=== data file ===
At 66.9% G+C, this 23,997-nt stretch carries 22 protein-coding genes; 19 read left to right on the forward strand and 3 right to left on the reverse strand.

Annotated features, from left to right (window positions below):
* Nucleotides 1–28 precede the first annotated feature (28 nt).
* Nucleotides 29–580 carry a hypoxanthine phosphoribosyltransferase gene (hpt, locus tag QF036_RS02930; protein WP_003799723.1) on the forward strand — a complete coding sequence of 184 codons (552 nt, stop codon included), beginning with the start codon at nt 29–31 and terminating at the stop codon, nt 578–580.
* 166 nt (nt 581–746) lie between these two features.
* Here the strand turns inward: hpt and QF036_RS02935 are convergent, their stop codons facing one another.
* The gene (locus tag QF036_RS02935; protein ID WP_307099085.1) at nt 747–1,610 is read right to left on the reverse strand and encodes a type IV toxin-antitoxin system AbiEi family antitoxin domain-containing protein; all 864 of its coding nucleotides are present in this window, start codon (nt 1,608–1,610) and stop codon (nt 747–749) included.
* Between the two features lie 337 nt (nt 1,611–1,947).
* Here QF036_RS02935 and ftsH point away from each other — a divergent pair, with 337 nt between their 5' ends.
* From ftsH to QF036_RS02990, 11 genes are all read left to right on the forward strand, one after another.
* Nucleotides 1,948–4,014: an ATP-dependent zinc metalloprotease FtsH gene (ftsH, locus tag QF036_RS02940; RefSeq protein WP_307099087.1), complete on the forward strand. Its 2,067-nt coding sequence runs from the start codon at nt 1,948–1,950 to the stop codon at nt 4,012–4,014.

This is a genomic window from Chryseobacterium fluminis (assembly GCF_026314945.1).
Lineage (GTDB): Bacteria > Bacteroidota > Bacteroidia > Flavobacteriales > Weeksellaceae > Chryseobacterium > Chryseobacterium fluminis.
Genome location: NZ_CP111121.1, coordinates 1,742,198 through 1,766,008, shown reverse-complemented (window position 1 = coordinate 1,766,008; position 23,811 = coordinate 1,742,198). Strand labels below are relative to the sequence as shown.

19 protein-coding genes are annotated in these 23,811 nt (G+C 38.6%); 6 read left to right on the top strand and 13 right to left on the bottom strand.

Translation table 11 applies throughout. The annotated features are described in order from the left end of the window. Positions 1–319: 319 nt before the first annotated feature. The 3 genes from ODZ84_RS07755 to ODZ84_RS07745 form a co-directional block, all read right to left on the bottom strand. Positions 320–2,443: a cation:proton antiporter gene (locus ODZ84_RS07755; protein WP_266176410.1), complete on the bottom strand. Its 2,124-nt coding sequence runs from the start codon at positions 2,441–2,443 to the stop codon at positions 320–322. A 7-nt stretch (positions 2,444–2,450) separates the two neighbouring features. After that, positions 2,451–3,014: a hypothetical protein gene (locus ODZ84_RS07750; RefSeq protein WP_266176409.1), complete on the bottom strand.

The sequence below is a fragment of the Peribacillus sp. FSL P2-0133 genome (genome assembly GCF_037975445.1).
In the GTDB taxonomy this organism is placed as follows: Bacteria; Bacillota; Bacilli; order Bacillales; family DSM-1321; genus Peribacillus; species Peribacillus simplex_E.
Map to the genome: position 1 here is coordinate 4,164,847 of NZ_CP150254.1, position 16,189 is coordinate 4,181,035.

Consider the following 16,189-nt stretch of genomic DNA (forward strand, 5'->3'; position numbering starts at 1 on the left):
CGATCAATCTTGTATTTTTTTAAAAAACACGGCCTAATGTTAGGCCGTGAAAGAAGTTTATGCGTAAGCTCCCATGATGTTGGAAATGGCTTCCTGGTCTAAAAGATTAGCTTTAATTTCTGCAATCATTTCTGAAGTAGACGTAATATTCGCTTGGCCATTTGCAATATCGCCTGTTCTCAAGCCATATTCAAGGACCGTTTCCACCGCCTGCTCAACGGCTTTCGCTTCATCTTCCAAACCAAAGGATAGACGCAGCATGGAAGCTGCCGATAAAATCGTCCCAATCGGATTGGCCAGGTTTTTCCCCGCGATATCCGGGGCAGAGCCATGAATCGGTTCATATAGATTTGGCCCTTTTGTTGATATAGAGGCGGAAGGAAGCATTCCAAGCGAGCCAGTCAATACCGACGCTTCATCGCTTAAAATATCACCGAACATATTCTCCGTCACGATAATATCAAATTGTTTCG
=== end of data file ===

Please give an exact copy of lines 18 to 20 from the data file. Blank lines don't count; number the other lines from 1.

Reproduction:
In the GTDB taxonomy this organism is placed as follows: Bacteria; Bacillota; Bacilli; order Bacillales; family DSM-1321; genus Peribacillus; species Peribacillus simplex_E.
Map to the genome: position 1 here is coordinate 4,164,847 of NZ_CP150254.1, position 16,189 is coordinate 4,181,035.

Consider the following 16,189-nt stretch of genomic DNA (forward strand, 5'->3'; position numbering starts at 1 on the left):